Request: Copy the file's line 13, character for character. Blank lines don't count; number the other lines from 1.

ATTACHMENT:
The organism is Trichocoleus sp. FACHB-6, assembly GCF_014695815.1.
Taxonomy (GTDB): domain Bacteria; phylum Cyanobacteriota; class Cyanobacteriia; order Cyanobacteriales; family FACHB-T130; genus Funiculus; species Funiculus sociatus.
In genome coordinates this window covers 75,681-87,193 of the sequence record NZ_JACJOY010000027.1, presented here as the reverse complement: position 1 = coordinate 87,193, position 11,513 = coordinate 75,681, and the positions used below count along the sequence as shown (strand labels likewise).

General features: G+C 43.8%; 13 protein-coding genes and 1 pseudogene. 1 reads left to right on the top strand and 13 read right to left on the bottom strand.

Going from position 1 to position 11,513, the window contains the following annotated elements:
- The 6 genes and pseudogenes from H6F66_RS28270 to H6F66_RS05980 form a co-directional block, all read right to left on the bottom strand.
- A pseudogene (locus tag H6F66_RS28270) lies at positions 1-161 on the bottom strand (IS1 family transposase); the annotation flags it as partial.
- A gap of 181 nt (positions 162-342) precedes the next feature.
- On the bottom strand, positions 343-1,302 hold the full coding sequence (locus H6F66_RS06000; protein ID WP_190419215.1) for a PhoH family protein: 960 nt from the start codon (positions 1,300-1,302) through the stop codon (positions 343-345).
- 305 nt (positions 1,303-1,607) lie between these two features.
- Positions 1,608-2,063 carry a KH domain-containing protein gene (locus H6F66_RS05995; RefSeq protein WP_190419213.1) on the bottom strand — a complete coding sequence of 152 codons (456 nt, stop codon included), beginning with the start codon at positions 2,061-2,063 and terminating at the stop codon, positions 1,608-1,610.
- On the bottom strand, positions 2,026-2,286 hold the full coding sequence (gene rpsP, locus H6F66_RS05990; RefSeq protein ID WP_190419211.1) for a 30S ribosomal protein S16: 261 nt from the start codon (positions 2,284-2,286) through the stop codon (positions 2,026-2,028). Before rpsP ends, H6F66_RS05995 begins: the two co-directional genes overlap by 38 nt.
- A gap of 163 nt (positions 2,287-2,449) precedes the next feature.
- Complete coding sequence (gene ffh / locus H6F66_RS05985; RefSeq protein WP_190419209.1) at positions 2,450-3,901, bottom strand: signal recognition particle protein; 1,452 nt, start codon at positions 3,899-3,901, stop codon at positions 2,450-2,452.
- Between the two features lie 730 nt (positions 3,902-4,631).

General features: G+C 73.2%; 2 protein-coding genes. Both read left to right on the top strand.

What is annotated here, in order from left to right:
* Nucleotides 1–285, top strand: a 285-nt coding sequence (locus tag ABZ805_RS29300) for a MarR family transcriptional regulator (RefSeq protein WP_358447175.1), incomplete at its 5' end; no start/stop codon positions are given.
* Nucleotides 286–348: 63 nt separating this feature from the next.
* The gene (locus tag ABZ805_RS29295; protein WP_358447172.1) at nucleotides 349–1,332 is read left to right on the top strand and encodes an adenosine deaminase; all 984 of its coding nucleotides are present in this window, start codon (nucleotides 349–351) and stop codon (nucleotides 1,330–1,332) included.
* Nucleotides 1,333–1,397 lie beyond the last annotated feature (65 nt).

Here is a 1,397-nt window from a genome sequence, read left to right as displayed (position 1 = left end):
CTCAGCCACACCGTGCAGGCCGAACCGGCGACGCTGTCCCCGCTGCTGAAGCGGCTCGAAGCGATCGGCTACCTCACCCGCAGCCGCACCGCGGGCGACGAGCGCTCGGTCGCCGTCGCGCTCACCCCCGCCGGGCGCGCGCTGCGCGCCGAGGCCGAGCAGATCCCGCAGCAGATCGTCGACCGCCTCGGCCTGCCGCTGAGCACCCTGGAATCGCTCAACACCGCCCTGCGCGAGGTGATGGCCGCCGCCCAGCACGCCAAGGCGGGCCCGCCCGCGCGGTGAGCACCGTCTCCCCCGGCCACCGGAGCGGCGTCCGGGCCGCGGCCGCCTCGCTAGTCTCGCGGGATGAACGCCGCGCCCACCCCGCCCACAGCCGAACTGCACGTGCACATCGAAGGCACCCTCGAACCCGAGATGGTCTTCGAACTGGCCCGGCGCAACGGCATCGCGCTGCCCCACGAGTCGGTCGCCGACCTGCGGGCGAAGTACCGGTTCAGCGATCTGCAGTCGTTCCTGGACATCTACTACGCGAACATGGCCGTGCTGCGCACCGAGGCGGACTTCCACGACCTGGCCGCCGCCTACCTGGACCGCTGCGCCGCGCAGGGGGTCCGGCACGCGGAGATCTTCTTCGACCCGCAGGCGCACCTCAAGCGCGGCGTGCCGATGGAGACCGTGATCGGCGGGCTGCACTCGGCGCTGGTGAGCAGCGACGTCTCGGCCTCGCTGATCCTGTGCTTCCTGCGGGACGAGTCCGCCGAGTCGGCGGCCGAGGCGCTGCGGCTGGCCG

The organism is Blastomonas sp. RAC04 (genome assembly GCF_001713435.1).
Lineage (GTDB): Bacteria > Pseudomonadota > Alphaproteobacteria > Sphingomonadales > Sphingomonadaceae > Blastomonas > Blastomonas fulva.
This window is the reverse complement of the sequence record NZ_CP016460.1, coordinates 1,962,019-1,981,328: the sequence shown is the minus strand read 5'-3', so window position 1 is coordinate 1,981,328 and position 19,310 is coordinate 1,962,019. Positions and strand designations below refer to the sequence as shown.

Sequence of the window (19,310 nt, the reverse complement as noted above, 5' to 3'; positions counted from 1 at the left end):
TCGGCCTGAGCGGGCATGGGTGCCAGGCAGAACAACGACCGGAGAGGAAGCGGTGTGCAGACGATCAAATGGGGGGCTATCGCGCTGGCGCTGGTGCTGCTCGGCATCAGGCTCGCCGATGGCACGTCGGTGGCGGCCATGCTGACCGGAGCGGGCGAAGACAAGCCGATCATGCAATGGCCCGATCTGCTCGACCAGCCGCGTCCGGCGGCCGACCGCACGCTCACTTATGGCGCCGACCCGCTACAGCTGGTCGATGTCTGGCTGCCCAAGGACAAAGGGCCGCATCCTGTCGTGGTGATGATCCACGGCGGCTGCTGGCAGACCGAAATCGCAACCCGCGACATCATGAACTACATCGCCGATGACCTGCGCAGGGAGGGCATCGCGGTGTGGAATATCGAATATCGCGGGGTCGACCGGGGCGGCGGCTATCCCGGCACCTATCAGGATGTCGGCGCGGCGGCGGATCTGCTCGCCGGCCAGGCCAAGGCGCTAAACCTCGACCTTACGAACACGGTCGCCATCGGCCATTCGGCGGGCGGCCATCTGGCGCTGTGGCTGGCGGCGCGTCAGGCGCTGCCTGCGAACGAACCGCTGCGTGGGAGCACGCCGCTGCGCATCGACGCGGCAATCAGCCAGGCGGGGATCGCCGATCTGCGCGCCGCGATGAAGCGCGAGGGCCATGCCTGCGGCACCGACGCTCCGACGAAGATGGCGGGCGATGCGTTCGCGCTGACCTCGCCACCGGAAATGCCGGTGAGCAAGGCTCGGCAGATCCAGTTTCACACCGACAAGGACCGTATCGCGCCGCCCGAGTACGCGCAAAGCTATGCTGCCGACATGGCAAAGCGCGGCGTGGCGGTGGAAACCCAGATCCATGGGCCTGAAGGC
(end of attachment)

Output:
- A gap of 163 nt (positions 2,287-2,449) precedes the next feature.